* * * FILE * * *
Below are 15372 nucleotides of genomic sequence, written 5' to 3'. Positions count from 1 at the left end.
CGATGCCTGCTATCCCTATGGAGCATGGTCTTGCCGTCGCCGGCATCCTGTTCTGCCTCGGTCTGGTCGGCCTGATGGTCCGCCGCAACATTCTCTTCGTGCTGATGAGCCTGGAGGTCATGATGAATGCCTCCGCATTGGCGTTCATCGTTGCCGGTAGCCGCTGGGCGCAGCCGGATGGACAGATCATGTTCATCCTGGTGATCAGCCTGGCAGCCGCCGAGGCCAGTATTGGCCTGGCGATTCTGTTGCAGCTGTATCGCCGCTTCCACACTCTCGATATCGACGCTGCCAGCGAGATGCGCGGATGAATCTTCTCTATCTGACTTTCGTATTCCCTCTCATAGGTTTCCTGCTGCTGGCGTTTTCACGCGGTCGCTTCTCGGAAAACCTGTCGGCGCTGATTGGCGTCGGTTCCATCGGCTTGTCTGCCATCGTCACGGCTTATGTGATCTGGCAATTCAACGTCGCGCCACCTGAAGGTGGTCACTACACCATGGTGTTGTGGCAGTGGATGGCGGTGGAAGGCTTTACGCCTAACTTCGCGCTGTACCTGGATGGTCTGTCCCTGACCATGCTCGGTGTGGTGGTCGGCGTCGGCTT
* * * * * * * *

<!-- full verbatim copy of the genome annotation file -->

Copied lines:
Below are 15372 nucleotides of genomic sequence, written 5' to 3'. Positions count from 1 at the left end.
CGATGCCTGCTATCCCTATGGAGCATGGTCTTGCCGTCGCCGGCATCCTGTTCTGCCTCGGTCTGGTCGGCCTGATGGTCCGCCGCAACATTCTCTTCGTGCTGATGAGCCTGGAGGTCATGATGAATGCCTCCGCATTGGCGTTCATCGTTGCCGGTAGCCGCTGGGCGCAGCCGGATGGACAGATCATGTTCATCCTGGTGATCAGCCTGGCAGCCGCCGAGGCCAGTATTGGCCTGGCGATTCTGTTGCAGCTGTATCGCCGCTTCCACACTCTCGATATCGACGCTGCCAGCGAGATGCGCGGATGAATCTTCTCTATCTGACTTTCGTATTCCCTCTCATAGGTTTCCTGCTGCTGGCGTTTTCACGCGGTCGCTTCTCGGAAAACCTGTCGGCGCTGATTGGCGTCGGTTCCATCGGCTTGTCTGCCATCGTCACGGCTTATGTGATCTGGCAATTCAACGTCGCGCCACCTGAAGGTGGTCACTACACCATGGTGTTGTGGCAGTGGATGGCGGTGGAAGGCTTTACGCCTAACTTCGCGCTGTACCTGGATGGTCTGTCCCTGACCATGCTCGGTGTGGTGGTCGGCGTCGGCTT